Confidence is the type of film that slipped largely unnoticed through the movie theatres on release in 2003 and then made little impression in the video rental market, and is these days to be found making occasional unheralded appearances on the lesser known late night cable channel schedules. Which is all a bit of a shame, as it’s a smart and entertaining film with a strong big name cast that deserves rather better recognition.
The film came out shortly after the success of Ocean’s Eleven and clearly takes its inspiration from that film in its slick visual style and snappy editing by director James Foley (Glengarry Glen Ross) along with a playful sense of humour amidst the heist sleight-of-hand chicanery that is capably laid out by writer Doug Jung. Composer Christophe Beck even does a pretty good job of evoking David Holmes’ famous Oceans jazz-influenced score. However the setting for Confidence is a world away from the glitzy, high-class casinos of Las Vegas, and instead features the lowlife backstreets of a slightly sleazy LA that lends the film an atmosphere of sun-scorched neo-noir which at night drips in vibrant neon primary colours.
The plot starts with Jake (Edward Burns) and his crew of grifters (Paul Giamatti and Brian Van Holt) unwittingly conning money from one of the foot soldiers of LA crime lord Winston King (Dustin Hoffman). In order to save their skins, they are obliged to pull off a heist for King in return as recompense. King selects the mark – a rival crime figure who owns his own bank (Robert Forster) – and Jake selects a new member of the crew to pull it off in the form of Rachel Weisz’ femme fatale pickpocket Lily. The trouble is that no one can trust anyone else, and matters are further complicated by two corrupt LAPD officers (Donal Logue and Luis Guzman) teaming up with a Federal agent played by Andy Garcia to put Jake and his gang behind bars.
Unlike Ocean’s 11 there’s no grandiose hi-tech schemes here, just everyday street cons and switches together with some forged documents to rely on, making Confidence a much less ambitious and altogether lower key film, which probably accounts for why it never really caught on at the box office. Despite the five million dollars at stake, things don’t feel all that different from a routine episode of Hustle. But the cast sparks along together nicely with a decent sense of shared history, and the various fake-outs, twists and turns, feints and reveals are all played out adroitly.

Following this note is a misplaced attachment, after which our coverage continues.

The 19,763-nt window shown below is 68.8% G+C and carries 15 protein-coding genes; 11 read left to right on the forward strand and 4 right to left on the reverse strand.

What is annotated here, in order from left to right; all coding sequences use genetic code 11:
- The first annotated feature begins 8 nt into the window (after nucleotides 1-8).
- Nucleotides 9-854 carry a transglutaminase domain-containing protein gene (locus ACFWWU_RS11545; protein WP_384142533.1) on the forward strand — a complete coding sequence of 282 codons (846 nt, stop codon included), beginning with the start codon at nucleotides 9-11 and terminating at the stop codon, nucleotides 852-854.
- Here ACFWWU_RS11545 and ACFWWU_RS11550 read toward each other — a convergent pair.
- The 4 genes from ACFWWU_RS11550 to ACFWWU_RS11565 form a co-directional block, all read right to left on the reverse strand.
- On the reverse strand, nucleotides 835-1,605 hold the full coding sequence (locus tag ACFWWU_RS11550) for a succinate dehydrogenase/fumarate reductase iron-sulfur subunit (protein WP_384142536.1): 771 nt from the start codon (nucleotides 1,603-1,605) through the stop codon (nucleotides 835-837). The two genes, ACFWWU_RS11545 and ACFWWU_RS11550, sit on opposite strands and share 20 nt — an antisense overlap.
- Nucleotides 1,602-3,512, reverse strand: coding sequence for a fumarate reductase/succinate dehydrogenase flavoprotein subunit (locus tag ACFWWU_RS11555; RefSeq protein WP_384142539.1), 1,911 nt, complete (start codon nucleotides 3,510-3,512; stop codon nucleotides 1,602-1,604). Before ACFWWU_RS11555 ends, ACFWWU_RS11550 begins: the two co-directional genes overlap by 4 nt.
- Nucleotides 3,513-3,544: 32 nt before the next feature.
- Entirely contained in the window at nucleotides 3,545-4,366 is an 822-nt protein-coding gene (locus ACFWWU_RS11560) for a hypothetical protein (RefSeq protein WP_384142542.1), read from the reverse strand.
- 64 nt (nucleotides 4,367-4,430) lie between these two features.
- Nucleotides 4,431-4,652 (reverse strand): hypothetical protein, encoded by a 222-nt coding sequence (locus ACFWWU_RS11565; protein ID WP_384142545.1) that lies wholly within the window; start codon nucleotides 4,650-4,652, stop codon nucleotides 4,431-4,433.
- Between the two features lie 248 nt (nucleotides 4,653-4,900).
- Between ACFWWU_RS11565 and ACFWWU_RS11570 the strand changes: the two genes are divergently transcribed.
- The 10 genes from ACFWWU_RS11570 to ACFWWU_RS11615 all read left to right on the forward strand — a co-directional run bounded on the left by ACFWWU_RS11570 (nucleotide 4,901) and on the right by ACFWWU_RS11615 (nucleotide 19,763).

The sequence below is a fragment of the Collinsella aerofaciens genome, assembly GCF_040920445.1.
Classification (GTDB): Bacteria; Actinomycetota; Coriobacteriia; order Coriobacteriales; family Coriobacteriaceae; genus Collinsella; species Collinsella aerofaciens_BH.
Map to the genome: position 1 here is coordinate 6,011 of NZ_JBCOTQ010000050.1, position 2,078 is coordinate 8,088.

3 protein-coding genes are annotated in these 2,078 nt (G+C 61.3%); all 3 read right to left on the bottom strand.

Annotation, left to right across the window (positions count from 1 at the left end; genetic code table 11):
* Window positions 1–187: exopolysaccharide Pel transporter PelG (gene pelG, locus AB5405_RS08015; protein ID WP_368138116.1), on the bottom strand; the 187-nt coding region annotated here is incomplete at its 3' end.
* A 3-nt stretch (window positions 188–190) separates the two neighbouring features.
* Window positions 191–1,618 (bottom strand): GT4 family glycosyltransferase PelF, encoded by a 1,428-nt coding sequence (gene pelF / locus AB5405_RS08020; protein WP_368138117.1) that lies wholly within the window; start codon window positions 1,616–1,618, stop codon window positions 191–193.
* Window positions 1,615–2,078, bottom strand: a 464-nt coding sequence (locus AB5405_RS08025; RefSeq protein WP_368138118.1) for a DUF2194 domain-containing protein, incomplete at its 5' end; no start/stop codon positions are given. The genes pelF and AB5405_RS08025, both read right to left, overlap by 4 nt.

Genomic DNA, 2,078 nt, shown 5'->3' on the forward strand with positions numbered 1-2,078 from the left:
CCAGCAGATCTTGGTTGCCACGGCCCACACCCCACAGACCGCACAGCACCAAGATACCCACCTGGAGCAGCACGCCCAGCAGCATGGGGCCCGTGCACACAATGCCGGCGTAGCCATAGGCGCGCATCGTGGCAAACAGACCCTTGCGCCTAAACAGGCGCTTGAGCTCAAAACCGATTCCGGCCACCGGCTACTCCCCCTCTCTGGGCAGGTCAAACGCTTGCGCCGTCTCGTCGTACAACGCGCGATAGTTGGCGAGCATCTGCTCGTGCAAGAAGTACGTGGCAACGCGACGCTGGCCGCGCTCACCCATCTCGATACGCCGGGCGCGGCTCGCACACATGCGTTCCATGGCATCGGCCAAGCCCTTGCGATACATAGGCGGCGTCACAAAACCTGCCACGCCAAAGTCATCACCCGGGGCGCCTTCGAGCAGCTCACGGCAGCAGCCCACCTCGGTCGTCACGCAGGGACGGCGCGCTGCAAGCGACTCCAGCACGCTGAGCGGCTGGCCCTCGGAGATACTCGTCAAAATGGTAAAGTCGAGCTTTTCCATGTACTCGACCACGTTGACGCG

The framing sequence (which sees Burns on his knees at gunpoint narrating the sequence of events that led him to this point) is probably a mistake, implicitly revealing too much that should arguably have remained hidden until much later on. And the big climax at the end relies on the same trick that was used at the very start of the film, so if you get caught out by the same con twice in 90 minutes then there really is no hope for you as a mark. It also means that the film ends on something of a damp squib, so to speak.
Still, it’s been a fun ride for the most part, with the highlights being any scene involving Hoffman’s character. King was originally written as a physically threatening 300 pound towering giant, so things clearly had to be reconsidered when Hoffman was cast in the role. The largely improvised ways that he manages to make himself intimidating despite his slight size are fascinating to watch as he flirts with Burns to put the larger, younger man off balance, and then he immediately turns round and starts feeling up Weisz as well for good measure with her discomfort at the groping clearly apparent.
Overall it’s clear to see why Confidence lost out in the shadow of the Oceans franchise, but for anyone interested in films about heists, cons and grifters in general then this is a solid three-star effort well worth trying out if and when it pops up on the late night schedules, or as a low-cost DVD purchase from the bargain bin.
The DVD is surprisingly well-endowed given the film’s low profile, with three different audio commentaries (one each from the director, writer, and a cast track shared by Burns and Weisz with pasted-in contributions from Hoffman) as well as one of those ‘Anatomy of a Scene’ features and some deleted scenes and trailers. The picture is very good quality thanks to the brilliance of the LA sunshine, and the sound is entirely serviceable if not particularly remarkable. Currently there’s no Blu-ray release of the film, and I wouldn’t hold my breath expecting one – rather unfortunately, as I’d say that it would do well in high definition.